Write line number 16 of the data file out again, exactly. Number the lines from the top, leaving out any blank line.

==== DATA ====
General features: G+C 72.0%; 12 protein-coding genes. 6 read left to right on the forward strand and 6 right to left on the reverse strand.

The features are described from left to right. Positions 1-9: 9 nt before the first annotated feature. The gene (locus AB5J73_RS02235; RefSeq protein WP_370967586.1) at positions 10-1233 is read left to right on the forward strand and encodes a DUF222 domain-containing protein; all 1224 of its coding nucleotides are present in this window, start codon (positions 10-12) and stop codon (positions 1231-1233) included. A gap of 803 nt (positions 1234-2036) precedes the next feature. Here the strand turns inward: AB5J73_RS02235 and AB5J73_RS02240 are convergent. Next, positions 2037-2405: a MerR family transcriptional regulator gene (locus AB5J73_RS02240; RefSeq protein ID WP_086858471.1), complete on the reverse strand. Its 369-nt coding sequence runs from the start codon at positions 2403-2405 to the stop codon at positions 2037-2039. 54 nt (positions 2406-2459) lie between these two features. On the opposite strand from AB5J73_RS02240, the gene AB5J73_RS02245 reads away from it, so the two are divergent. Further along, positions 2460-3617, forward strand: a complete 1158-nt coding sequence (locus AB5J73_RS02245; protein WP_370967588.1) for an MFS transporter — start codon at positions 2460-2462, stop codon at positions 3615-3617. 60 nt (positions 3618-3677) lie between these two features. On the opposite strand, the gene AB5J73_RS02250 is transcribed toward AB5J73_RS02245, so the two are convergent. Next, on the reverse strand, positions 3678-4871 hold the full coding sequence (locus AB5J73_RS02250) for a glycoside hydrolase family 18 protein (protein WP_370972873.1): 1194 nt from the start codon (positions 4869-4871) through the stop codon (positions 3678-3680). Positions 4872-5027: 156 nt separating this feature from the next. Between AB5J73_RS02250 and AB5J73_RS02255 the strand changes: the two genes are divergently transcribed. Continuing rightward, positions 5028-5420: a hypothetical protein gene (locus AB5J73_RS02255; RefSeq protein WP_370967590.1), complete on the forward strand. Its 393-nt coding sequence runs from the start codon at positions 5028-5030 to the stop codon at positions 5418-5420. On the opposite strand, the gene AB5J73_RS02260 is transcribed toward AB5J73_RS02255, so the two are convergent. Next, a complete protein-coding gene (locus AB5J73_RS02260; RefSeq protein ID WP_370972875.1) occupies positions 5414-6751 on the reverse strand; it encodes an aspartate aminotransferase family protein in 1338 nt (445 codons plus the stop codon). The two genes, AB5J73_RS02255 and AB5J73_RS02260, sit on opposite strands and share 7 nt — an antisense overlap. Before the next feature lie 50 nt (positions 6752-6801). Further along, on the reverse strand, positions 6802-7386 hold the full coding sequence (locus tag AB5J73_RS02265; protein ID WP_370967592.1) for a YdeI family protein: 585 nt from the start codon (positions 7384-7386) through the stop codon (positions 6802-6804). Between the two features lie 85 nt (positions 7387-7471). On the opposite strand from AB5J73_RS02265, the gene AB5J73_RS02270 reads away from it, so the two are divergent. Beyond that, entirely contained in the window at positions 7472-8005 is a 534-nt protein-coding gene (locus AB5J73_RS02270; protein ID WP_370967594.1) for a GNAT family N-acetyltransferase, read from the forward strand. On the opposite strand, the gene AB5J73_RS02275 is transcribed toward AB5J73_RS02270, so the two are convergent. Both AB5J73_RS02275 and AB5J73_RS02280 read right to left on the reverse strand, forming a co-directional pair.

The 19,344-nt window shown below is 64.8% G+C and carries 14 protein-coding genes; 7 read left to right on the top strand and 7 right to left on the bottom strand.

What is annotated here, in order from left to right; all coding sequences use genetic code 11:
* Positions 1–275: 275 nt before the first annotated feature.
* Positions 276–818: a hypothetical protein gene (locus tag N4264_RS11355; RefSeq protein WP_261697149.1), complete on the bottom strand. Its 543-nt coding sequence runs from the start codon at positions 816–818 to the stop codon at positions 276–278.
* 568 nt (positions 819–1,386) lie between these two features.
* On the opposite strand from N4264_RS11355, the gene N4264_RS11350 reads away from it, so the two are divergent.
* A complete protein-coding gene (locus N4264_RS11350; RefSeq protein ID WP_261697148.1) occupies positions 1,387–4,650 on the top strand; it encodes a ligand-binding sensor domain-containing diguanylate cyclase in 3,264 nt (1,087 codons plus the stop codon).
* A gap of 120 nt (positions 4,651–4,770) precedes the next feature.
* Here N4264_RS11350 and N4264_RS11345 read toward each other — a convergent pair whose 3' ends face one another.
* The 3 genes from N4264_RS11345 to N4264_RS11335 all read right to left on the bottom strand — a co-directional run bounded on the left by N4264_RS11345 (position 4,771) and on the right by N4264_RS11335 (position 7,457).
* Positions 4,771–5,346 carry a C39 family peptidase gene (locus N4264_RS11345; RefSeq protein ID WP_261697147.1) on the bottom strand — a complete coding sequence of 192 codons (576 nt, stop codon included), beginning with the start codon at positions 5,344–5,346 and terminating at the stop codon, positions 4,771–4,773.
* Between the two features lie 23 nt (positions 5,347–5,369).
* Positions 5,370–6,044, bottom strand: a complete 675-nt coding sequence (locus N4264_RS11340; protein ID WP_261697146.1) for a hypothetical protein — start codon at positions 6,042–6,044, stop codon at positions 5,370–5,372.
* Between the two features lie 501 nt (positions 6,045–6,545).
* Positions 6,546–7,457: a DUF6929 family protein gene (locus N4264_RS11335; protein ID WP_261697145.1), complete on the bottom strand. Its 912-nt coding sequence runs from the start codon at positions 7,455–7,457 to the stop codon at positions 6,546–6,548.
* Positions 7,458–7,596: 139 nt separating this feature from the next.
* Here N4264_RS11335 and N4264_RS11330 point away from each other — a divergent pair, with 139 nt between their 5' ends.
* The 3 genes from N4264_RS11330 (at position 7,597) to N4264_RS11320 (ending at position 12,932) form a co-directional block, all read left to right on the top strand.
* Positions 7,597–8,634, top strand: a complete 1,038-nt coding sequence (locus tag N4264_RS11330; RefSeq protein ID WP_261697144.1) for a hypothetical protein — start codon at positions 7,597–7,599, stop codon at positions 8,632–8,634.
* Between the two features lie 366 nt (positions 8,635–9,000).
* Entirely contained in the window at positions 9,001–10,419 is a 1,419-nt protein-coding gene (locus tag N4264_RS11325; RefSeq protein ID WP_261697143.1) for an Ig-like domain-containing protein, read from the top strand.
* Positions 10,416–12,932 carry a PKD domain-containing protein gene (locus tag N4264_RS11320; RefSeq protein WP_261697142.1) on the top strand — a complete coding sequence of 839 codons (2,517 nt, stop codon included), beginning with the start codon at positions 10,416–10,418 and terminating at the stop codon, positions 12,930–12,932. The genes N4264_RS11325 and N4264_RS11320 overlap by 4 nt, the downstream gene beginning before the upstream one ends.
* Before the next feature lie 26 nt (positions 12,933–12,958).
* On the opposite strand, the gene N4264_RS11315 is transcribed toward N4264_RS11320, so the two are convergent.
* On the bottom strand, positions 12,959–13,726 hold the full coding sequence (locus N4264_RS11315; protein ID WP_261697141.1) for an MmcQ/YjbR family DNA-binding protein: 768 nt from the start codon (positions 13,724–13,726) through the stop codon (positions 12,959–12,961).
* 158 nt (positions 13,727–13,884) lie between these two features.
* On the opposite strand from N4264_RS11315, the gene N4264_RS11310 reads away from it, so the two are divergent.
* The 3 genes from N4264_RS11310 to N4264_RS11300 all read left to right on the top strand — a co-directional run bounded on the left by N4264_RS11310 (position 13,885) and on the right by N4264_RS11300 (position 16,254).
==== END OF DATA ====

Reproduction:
* Between the two features lie 501 nt (positions 6,045–6,545).